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Clomiphene better for unexplained infertility than new options


Researchers have found that clomiphene, the treatment for couples with unexplained infertility, results in more live births than its alternative, letrozole, UPI reports.

Drugs used to help couples with unexplained fertility stimulate a woman's ovaries to release an egg. The doctors then insert the man's sperm directly into the uterus.

"Ovarian stimulation medication promotes pregnancy by increasing the number of eggs that a woman ovulates and by enhancing implantation through hormonal effects in the endometrium," said Dr. Ruben Alvero, director of the Division of Reproductive Endocrinology and Infertility at Women and Infants Hospital of Rohode Island, in a press release.

"Unfortunately, ovarian stimulation can be complicated by ovarian hyperstimulation syndrome, which results in multiple gestations with increased risk of preterm birth."

Researchers had started considering the drug letrozole based of anecdotal evidence that it helped women conceive with less risk of multiple births.

The researchers, part of the National Institute of Child Health and Human Development's Cooperative Reproductive Medicine Network, worked with 900 women between the ages of 18 and 40 at 12 facilities.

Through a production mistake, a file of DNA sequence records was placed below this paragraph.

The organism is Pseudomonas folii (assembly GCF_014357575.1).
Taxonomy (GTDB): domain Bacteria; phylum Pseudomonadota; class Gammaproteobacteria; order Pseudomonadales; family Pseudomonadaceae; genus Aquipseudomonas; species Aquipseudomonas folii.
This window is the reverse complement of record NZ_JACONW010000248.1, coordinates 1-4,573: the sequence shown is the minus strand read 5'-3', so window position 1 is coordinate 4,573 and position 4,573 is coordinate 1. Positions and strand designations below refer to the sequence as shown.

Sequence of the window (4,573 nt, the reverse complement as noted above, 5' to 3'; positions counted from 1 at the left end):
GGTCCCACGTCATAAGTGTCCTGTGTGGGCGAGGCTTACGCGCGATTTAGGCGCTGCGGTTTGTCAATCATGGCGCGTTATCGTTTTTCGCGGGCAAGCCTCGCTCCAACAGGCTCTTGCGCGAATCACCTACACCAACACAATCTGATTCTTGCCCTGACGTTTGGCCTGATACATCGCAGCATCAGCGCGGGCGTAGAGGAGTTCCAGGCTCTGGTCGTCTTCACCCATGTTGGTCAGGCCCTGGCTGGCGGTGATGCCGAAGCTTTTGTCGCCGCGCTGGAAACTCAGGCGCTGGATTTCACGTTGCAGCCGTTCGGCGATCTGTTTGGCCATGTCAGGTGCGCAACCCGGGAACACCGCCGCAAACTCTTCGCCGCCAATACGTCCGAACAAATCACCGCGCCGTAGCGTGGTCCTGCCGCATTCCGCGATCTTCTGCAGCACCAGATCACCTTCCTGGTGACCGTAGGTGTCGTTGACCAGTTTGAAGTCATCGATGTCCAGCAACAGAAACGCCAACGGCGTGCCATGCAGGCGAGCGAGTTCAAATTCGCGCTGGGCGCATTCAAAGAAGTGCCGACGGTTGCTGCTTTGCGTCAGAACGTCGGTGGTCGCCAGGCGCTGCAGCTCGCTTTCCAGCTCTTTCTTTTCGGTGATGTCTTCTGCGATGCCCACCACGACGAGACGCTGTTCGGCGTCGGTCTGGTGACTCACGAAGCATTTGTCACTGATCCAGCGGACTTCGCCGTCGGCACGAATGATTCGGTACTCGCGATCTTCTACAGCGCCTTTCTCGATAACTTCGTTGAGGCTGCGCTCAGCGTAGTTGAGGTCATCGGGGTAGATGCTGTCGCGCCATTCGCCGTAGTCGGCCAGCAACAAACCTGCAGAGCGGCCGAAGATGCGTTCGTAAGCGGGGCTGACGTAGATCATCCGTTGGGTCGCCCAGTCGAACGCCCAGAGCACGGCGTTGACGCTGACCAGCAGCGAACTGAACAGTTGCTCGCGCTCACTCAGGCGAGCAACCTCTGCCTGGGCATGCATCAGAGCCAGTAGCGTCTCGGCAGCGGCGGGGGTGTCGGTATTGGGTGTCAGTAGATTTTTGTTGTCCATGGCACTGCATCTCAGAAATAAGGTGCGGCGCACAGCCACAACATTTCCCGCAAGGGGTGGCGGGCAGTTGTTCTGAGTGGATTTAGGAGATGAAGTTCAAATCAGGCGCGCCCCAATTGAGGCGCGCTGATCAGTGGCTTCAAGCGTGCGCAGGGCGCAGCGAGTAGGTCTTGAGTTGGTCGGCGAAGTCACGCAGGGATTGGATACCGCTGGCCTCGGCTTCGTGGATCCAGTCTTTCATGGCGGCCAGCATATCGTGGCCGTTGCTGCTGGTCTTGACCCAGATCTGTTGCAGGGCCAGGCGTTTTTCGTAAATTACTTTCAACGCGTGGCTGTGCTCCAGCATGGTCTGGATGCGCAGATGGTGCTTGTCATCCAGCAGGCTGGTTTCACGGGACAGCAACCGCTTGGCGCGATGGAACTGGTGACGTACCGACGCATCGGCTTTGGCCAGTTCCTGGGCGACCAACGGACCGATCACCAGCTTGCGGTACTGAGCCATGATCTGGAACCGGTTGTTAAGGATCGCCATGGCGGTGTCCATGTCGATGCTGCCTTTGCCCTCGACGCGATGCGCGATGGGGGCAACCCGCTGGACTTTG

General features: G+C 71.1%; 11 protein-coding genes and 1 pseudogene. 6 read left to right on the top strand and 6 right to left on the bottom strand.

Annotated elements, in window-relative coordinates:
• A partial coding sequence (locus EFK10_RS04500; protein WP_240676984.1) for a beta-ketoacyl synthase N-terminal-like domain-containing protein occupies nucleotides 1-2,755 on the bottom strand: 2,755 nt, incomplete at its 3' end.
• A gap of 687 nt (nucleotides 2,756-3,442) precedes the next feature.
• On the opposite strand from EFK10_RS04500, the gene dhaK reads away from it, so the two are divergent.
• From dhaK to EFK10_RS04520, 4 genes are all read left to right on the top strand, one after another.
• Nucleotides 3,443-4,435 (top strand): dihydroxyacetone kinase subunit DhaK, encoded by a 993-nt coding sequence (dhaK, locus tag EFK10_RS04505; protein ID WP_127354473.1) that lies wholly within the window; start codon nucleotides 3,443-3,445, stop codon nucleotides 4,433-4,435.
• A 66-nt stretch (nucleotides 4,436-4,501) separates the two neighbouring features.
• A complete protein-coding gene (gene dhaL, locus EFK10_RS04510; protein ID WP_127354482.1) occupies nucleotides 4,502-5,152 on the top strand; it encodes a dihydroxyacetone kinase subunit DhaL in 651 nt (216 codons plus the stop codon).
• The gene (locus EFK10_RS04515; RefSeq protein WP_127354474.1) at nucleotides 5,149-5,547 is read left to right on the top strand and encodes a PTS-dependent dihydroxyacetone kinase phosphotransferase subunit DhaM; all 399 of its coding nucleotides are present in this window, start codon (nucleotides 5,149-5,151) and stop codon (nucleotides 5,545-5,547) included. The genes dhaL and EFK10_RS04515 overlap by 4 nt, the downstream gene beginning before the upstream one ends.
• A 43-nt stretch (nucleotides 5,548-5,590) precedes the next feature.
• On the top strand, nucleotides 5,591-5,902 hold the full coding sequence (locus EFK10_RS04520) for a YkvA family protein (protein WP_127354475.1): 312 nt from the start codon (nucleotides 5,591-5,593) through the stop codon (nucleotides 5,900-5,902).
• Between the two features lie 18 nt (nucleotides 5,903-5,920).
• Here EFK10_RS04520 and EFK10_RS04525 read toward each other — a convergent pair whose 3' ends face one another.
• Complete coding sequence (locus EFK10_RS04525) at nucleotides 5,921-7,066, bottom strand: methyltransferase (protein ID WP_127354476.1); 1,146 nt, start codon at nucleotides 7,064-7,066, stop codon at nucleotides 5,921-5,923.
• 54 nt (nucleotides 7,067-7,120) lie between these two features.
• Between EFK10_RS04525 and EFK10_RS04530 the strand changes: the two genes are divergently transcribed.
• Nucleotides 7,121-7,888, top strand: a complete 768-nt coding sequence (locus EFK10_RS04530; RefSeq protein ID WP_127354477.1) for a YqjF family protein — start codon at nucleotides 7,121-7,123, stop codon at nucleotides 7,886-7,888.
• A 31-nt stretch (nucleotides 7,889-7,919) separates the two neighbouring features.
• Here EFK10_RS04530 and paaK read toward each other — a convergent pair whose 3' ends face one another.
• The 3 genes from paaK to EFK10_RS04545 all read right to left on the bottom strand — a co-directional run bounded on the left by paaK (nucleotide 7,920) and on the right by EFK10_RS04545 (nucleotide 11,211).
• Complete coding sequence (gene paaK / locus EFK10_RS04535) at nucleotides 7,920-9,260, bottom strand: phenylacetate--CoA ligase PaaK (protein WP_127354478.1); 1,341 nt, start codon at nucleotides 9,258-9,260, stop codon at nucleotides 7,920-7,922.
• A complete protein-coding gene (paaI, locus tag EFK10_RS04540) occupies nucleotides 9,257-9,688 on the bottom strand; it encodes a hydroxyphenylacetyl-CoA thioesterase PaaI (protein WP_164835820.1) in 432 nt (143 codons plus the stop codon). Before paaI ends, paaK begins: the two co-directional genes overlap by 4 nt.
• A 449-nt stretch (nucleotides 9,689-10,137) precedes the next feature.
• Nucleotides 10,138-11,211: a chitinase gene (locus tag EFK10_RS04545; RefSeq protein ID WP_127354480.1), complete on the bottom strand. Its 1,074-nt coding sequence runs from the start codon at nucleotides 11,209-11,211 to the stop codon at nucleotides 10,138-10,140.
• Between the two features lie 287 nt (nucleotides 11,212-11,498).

As part of the study, 300 women were given clomiphene, 299 were given letrozole, and the remaining 301 were treated with gonadotropins, substances produced by pituitary gland that cause the ovary to release an egg. Pregnancy occurred in 35.7 percent of those receiving clomiphene, and in 28.4 percent of those who got letrozole.

Clomiphene also resulted in the fewest multiple pregnancies, followed by letrozole and gonadotropins.

"The conclusion for couples with unexplained infertility is that clomiphene probably still remains the first-line therapy," Diamond said.

The study is published in the New England Journal of Medicine.

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